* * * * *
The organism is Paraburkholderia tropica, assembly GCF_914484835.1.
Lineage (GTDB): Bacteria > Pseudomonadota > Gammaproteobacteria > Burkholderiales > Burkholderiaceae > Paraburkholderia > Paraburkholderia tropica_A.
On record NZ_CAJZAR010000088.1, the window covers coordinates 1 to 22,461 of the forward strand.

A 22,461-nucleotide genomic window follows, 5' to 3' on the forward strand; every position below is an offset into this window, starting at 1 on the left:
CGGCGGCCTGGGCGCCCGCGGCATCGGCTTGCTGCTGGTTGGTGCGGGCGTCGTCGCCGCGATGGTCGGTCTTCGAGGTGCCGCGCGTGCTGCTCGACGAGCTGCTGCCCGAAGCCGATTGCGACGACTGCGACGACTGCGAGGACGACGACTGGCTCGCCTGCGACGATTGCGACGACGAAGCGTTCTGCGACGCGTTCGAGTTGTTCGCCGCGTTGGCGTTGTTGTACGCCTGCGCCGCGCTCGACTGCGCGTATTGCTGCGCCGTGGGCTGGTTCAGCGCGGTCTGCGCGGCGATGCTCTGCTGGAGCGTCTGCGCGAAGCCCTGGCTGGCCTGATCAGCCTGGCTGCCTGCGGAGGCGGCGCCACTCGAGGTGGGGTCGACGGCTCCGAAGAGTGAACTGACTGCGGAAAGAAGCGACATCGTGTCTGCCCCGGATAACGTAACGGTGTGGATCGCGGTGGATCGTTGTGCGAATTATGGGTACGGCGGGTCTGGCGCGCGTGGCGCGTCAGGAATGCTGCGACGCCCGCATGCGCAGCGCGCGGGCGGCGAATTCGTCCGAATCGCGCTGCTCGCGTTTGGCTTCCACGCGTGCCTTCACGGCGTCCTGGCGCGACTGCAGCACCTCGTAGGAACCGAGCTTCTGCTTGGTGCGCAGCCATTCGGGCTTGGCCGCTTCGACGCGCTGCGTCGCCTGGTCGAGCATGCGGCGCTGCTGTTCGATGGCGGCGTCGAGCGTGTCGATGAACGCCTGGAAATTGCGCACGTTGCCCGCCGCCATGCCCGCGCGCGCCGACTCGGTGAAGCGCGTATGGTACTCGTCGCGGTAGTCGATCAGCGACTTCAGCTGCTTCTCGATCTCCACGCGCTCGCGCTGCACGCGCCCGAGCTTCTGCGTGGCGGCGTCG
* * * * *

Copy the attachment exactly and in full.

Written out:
The organism is Paraburkholderia tropica, assembly GCF_914484835.1.
Lineage (GTDB): Bacteria > Pseudomonadota > Gammaproteobacteria > Burkholderiales > Burkholderiaceae > Paraburkholderia > Paraburkholderia tropica_A.
On record NZ_CAJZAR010000088.1, the window covers coordinates 1 to 22,461 of the forward strand.

A 22,461-nucleotide genomic window follows, 5' to 3' on the forward strand; every position below is an offset into this window, starting at 1 on the left:
CGGCGGCCTGGGCGCCCGCGGCATCGGCTTGCTGCTGGTTGGTGCGGGCGTCGTCGCCGCGATGGTCGGTCTTCGAGGTGCCGCGCGTGCTGCTCGACGAGCTGCTGCCCGAAGCCGATTGCGACGACTGCGACGACTGCGAGGACGACGACTGGCTCGCCTGCGACGATTGCGACGACGAAGCGTTCTGCGACGCGTTCGAGTTGTTCGCCGCGTTGGCGTTGTTGTACGCCTGCGCCGCGCTCGACTGCGCGTATTGCTGCGCCGTGGGCTGGTTCAGCGCGGTCTGCGCGGCGATGCTCTGCTGGAGCGTCTGCGCGAAGCCCTGGCTGGCCTGATCAGCCTGGCTGCCTGCGGAGGCGGCGCCACTCGAGGTGGGGTCGACGGCTCCGAAGAGTGAACTGACTGCGGAAAGAAGCGACATCGTGTCTGCCCCGGATAACGTAACGGTGTGGATCGCGGTGGATCGTTGTGCGAATTATGGGTACGGCGGGTCTGGCGCGCGTGGCGCGTCAGGAATGCTGCGACGCCCGCATGCGCAGCGCGCGGGCGGCGAATTCGTCCGAATCGCGCTGCTCGCGTTTGGCTTCCACGCGTGCCTTCACGGCGTCCTGGCGCGACTGCAGCACCTCGTAGGAACCGAGCTTCTGCTTGGTGCGCAGCCATTCGGGCTTGGCCGCTTCGACGCGCTGCGTCGCCTGGTCGAGCATGCGGCGCTGCTGTTCGATGGCGGCGTCGAGCGTGTCGATGAACGCCTGGAAATTGCGCACGTTGCCCGCCGCCATGCCCGCGCGCGCCGACTCGGTGAAGCGCGTATGGTACTCGTCGCGGTAGTCGATCAGCGACTTCAGCTGCTTCTCGATCTCCACGCGCTCGCGCTGCACGCGCCCGAGCTTCTGCGTGGCGGCGTCG